Famous artist Dhungatti Blak Douglas – born Adam Douglas Hill – won the 2022 Archibald Prize, for his portrait of Wiradjuri artist Karla Dickens, titled Moby Dickens.
It is the second time an Indigenous Australian has won the award in 101 years, following Vincent Namatjira in 2020.
Dickens, who is based in Bundjalung country in Lismore, is painted holding buckets while standing ankle-deep in flood waters. The 14 flat-bottomed clouds behind her represent the number of days and nights the first flood lasted in Lismore. Measuring 3m by 2m, it is the largest painting presented at the Archibald exhibition.
Douglas, who was a seven-time Archibald finalist, won the $100,000 prize at the Art Gallery of New South Wales on Friday: “First Nations artists are getting a rough ride,” he said in his speech. “For me it’s time, for us it’s time.”
“Karla is my favorite First Nations female artist, we are dear friends, we are birds of a feather when it comes to our feeling in art, and I really admire the way she puts her work together “, he said in a statement.
“I was there in Lismore immediately after the first flood…and saw the shock and horror on people’s faces. Karla had just reached a turning point in her career and almost immediately the flood disaster struck. So when she should normally have been excited about the direction of her career, she was harboring three families in Lismore as part of her own rescue mission.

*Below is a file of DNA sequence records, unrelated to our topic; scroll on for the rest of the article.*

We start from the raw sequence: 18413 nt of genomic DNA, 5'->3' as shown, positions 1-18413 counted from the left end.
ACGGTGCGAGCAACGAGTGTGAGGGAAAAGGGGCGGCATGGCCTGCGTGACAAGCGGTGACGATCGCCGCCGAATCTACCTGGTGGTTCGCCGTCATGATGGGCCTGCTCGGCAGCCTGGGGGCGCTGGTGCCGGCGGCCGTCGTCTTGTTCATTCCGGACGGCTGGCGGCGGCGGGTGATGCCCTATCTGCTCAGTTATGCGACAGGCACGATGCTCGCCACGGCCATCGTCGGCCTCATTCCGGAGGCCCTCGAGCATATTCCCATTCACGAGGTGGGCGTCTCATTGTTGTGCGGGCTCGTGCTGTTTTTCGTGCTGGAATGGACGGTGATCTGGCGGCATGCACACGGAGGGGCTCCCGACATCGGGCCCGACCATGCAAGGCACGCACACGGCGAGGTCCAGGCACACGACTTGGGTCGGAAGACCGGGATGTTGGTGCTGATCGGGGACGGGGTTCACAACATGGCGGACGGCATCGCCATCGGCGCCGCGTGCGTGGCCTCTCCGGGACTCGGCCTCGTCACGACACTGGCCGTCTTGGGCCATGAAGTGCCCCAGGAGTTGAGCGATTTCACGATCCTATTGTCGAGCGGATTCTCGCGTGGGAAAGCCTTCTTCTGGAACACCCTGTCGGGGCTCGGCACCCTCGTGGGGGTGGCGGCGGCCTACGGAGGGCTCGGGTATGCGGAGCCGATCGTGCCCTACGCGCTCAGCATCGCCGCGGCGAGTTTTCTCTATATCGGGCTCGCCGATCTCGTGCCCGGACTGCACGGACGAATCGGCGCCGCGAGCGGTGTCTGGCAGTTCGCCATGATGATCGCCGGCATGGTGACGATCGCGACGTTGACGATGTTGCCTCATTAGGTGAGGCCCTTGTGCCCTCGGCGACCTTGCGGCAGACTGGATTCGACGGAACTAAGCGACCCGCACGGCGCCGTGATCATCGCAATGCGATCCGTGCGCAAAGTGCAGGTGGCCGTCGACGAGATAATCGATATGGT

Jude Rae has been highly praised for her portrayal of inventor and engineer Dr. Saul Griffith.
Nicholas Harding won the $50,000 Wynne Prize for Australian Landscape Painting or Figurative Sculpture, with his oil on linen Eora. Harding has been a nine-time Wynne finalist – and is a 19-time Archibald Award finalist. Both Juz Kitson and Lucy Culliton received high praise for the Wynne.
The $40,000 Sulman Prize for Best Subject Painting, Genre Painting, or Mural Project in Oil, Acrylic, Watercolor, or Mixed Media, was won by Claire Healy and Sean Cordeiro for Raikō and Shuten-dōji, a rendering of the fight between the warrior Raikō and the demon Shuten-dōji, painted on the fuselage of a Vietnam War helicopter.
On May 5, Sydney-based artist Claus Stangl won the Archibald Wrapping Room Award – judged by those who unwrap and hang portraits – for his 3D portrait of New Zealand director, writer and actor Taika Waititi.
It was the final choice of head packer Brett Cuthbertson, who is retiring after 41 years with the gallery.
Waititi’s portrait is among 52 hanging in this year’s exhibition, including paintings by Helen Garner, Benjamin Law, Peter Garrett and Courtney Act; they were chosen from a selection of over 800 entries, in a prize judged by the administrators of the art gallery.
Twenty Indigenous artists participated in the Archibald Prize – a record for the prize – and there were 27 Indigenous finalists among the Archibald, Wynne and Sulman Prizes.
This year’s finalist Archibald exhibition also includes five vibrant works from Studio A: a collective of mentally disabled artists from Sydney who have enjoyed their most successful year to date.
Finalists for all three awards will be exhibited at the Art Gallery of NSW from May 14 to August 28, 2022.